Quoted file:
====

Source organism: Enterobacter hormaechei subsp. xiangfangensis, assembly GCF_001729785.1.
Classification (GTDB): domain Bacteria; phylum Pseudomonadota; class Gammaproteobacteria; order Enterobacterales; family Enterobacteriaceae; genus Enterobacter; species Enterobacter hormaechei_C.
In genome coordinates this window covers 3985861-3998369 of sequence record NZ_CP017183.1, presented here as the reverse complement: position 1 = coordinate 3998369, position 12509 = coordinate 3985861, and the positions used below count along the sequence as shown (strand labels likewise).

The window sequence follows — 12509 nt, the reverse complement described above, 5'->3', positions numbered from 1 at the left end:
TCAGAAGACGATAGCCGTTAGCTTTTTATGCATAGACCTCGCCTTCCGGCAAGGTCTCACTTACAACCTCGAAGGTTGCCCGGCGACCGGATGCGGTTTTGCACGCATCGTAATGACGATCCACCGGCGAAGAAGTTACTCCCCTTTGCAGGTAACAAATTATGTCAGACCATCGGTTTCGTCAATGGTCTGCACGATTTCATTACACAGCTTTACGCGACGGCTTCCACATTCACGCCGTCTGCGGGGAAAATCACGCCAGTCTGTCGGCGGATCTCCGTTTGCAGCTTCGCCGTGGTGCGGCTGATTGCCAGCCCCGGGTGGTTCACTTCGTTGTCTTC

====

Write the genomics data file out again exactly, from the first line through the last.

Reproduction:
Source organism: Enterobacter hormaechei subsp. xiangfangensis, assembly GCF_001729785.1.
Classification (GTDB): domain Bacteria; phylum Pseudomonadota; class Gammaproteobacteria; order Enterobacterales; family Enterobacteriaceae; genus Enterobacter; species Enterobacter hormaechei_C.
In genome coordinates this window covers 3985861-3998369 of sequence record NZ_CP017183.1, presented here as the reverse complement: position 1 = coordinate 3998369, position 12509 = coordinate 3985861, and the positions used below count along the sequence as shown (strand labels likewise).

The window sequence follows — 12509 nt, the reverse complement described above, 5'->3', positions numbered from 1 at the left end:
TCAGAAGACGATAGCCGTTAGCTTTTTATGCATAGACCTCGCCTTCCGGCAAGGTCTCACTTACAACCTCGAAGGTTGCCCGGCGACCGGATGCGGTTTTGCACGCATCGTAATGACGATCCACCGGCGAAGAAGTTACTCCCCTTTGCAGGTAACAAATTATGTCAGACCATCGGTTTCGTCAATGGTCTGCACGATTTCATTACACAGCTTTACGCGACGGCTTCCACATTCACGCCGTCTGCGGGGAAAATCACGCCAGTCTGTCGGCGGATCTCCGTTTGCAGCTTCGCCGTGGTGCGGCTGATTGCCAGCCCCGGGTGGTTCACTTCGTTGTCTTC